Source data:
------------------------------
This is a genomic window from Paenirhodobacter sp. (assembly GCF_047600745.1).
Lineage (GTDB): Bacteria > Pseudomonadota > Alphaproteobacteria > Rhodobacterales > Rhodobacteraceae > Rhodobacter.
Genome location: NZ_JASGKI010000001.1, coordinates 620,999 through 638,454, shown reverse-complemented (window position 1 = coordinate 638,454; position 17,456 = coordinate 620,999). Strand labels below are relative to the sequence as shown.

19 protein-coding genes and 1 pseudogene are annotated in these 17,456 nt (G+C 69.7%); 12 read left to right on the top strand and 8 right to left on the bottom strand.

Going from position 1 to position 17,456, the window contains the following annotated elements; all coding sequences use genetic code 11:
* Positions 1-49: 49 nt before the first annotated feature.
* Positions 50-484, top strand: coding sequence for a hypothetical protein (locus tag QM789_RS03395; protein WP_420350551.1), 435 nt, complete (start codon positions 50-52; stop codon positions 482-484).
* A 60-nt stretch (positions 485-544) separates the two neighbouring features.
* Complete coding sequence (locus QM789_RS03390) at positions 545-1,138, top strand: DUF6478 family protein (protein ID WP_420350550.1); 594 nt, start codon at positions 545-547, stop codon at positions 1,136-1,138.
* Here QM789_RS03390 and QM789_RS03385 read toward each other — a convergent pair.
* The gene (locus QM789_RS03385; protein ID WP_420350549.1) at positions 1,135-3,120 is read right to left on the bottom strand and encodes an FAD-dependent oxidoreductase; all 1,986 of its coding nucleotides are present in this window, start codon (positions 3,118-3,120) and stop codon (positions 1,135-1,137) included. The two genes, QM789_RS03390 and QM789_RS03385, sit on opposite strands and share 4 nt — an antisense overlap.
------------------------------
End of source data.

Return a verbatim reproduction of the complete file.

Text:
This is a genomic window from Paenirhodobacter sp. (assembly GCF_047600745.1).
Lineage (GTDB): Bacteria > Pseudomonadota > Alphaproteobacteria > Rhodobacterales > Rhodobacteraceae > Rhodobacter.
Genome location: NZ_JASGKI010000001.1, coordinates 620,999 through 638,454, shown reverse-complemented (window position 1 = coordinate 638,454; position 17,456 = coordinate 620,999). Strand labels below are relative to the sequence as shown.

19 protein-coding genes and 1 pseudogene are annotated in these 17,456 nt (G+C 69.7%); 12 read left to right on the top strand and 8 right to left on the bottom strand.

Going from position 1 to position 17,456, the window contains the following annotated elements; all coding sequences use genetic code 11:
* Positions 1-49: 49 nt before the first annotated feature.
* Positions 50-484, top strand: coding sequence for a hypothetical protein (locus tag QM789_RS03395; protein WP_420350551.1), 435 nt, complete (start codon positions 50-52; stop codon positions 482-484).
* A 60-nt stretch (positions 485-544) separates the two neighbouring features.
* Complete coding sequence (locus QM789_RS03390) at positions 545-1,138, top strand: DUF6478 family protein (protein ID WP_420350550.1); 594 nt, start codon at positions 545-547, stop codon at positions 1,136-1,138.
* Here QM789_RS03390 and QM789_RS03385 read toward each other — a convergent pair.
* The gene (locus QM789_RS03385; protein ID WP_420350549.1) at positions 1,135-3,120 is read right to left on the bottom strand and encodes an FAD-dependent oxidoreductase; all 1,986 of its coding nucleotides are present in this window, start codon (positions 3,118-3,120) and stop codon (positions 1,135-1,137) included. The two genes, QM789_RS03390 and QM789_RS03385, sit on opposite strands and share 4 nt — an antisense overlap.